Austria has come closer to enacting a mandatory vaccination law after the lower chamber of parliament approved revised government plans.
The bill, which will take effect on February 1, would make Austria the first European country to require vaccinations.
Adults who have not been vaccinated against Covid-19 will face fines of up to €3,600 (£2,994) starting in mid-March.
Vaccination against the virus has been completed in 72 percent of Austrians thus far.
The bill now has to pass the upper house and be signed into law by President Alexander Van der Bellen, both of which are mostly formalities.
The vaccine edict will be in effect until January 2024, with the government investing €1.4 billion in steps to encourage unvaccinated persons to become vaccinated.
Health Minister Wolfgang Mueckstein, speaking to MPs on Thursday afternoon, described the legislation as a “significant and, for the first time, also long-term step” in Austria’s fight against the epidemic.
Prior to the vote, Chancellor Karl Nehammer told reporters that vaccinations were “an opportunity for our society to attain enduring and continuing freedom, because the virus cannot confine us any more.”
By 137 votes to 33, a majority of MPs, including those from Mr. Nehammer’s ruling center-right coalition and the three main opposition parties, endorsed the bill.
The far-right Freedom Party, which has courted Austria’s significant anti-vaccine minority, has spoken out against the law.
Herbert Kickl, the party’s head, claimed the mandate “paves the road to tyranny in Austria” and promised to continue refusing vaccination in defiance of the new legislation.
Since officials revealed their intention to implement the mandate in November, frequent protests have taken place in Vienna, with some gathering over 40,000 people.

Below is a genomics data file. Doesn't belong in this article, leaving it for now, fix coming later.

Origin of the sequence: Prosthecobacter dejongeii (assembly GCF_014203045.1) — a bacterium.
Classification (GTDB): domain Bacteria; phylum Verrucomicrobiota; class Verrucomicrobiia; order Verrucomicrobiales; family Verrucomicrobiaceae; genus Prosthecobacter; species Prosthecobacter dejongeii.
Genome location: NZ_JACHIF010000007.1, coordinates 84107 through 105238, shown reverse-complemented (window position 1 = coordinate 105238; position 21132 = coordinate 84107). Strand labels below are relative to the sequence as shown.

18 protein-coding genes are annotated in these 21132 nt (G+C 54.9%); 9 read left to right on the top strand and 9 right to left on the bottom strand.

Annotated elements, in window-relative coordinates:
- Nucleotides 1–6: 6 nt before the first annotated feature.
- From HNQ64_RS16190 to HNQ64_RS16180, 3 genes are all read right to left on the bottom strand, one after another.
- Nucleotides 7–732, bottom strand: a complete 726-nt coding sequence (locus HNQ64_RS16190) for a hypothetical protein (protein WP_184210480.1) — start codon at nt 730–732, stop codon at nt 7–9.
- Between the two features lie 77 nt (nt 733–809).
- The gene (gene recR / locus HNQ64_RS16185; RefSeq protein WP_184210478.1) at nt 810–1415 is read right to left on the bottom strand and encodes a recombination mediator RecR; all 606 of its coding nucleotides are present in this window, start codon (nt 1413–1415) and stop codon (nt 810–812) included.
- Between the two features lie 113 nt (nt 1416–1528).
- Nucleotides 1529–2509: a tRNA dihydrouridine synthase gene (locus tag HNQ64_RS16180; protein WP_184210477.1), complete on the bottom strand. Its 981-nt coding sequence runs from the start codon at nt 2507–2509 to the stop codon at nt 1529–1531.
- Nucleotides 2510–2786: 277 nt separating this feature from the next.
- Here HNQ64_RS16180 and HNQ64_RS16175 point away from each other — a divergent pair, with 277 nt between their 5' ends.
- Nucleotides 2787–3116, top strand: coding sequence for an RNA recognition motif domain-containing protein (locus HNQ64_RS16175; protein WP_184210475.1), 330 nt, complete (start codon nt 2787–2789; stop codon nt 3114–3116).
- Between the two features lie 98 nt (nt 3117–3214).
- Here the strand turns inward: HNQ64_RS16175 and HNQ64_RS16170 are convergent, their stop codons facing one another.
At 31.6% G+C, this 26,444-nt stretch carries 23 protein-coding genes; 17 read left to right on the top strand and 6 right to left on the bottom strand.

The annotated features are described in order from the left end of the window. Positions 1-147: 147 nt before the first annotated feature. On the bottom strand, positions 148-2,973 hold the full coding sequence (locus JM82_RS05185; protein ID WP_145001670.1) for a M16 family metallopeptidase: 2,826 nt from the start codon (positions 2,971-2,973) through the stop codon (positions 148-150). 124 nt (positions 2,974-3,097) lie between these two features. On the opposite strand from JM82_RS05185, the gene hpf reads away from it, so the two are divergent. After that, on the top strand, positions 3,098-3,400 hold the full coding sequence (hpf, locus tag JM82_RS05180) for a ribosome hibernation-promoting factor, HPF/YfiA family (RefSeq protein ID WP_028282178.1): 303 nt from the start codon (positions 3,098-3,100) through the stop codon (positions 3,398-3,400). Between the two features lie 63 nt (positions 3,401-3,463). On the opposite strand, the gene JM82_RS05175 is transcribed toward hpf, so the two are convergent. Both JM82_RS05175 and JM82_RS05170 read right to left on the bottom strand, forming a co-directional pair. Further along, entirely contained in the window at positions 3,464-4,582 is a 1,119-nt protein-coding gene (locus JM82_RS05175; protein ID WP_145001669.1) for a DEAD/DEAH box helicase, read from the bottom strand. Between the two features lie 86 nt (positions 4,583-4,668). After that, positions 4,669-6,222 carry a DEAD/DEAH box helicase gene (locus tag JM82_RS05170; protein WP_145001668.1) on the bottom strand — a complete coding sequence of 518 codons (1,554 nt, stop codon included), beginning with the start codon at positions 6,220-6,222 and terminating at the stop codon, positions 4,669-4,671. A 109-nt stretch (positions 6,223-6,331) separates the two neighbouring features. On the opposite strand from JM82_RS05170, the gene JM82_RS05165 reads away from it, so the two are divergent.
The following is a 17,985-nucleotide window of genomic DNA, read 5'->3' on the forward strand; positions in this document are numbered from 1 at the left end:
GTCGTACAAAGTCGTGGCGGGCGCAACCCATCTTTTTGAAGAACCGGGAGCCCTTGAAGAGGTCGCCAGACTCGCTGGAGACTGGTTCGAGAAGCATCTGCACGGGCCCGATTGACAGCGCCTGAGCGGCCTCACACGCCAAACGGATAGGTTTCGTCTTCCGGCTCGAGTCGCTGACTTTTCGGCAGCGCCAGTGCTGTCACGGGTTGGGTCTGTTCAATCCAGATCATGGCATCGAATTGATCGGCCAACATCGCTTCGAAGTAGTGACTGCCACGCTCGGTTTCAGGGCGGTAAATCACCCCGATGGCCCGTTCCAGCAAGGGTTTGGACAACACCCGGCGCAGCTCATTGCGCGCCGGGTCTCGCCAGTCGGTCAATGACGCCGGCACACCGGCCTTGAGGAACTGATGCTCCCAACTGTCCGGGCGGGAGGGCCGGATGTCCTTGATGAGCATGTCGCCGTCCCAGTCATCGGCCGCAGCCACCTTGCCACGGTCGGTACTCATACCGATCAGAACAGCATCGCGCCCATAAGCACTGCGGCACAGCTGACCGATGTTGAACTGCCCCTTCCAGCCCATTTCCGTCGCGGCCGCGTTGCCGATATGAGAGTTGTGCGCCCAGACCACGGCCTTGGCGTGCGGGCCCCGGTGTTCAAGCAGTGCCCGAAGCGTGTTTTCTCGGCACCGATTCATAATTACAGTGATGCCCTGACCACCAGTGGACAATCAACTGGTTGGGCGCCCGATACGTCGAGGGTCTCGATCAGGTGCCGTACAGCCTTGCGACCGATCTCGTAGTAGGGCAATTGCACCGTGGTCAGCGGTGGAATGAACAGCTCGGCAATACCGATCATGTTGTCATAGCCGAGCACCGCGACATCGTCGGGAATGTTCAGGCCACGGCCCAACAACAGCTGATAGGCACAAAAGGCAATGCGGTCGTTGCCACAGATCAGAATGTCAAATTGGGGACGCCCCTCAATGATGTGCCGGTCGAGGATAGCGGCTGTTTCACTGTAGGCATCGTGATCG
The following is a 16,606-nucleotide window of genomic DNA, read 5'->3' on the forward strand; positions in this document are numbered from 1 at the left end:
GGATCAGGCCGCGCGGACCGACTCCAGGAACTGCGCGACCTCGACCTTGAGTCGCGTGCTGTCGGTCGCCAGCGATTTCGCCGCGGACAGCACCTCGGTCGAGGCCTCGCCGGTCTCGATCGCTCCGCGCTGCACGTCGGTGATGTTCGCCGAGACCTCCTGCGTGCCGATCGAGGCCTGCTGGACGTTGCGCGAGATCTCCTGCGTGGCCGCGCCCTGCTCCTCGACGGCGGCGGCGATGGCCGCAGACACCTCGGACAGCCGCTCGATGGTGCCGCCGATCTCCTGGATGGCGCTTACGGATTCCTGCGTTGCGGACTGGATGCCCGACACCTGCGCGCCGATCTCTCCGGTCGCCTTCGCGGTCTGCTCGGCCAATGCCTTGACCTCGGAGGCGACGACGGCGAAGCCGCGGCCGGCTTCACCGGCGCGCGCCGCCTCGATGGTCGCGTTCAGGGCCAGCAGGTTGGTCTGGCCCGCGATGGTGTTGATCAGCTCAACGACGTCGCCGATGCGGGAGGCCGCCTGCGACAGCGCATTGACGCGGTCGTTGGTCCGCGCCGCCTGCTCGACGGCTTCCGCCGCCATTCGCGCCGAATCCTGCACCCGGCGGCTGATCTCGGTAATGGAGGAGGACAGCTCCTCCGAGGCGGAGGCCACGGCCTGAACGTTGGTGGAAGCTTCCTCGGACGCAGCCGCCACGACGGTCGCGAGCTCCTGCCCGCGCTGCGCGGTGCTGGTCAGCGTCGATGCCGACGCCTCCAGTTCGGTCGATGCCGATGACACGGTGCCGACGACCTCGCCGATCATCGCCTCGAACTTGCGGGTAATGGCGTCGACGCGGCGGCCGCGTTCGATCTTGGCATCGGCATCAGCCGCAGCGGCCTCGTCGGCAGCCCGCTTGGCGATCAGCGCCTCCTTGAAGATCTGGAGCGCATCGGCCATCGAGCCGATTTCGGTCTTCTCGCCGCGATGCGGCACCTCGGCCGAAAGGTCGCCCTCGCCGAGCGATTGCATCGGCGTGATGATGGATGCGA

Anti-vaccine activists and far-right extremists have joined the protests, and officials have warned that they have become more radical in recent weeks, with additional “protective zones” designated around healthcare institutions and vaccination centers to safeguard personnel.
Vaccine mandates are being implemented in a number of other countries, including Greece, where vaccinations are now required for everyone over the age of 60.
In neighboring Germany, Chancellor Olaf Scholz’s new cabinet has announced that a vaccine law would be introduced in the Bundestag in March.
Austria’s decision comes as other European countries continue to lift restrictions imposed in response to the highly contagious Omicron variety.
On January 26th, Prime Minister Boris Johnson of the United Kingdom announced the abolition of required face coverings in public places and Covid passports.
Mr Johnson also hinted that, by the end of March, the government intended to replace the legal obligation for anyone who tested positive for Covid to self-isolate with counseling and guidance.
The Irish government is also expected to lift a slew of coronavirus restrictions imposed over the holiday season, including measures requiring hospitality establishments to close by 20:00.
In the Netherlands, 30 mayors, including Amsterdam’s Femke Halsema, have encouraged Prime Minister Mark Rutte to ease tight regulations since hospitalizations and fatalities have decreased.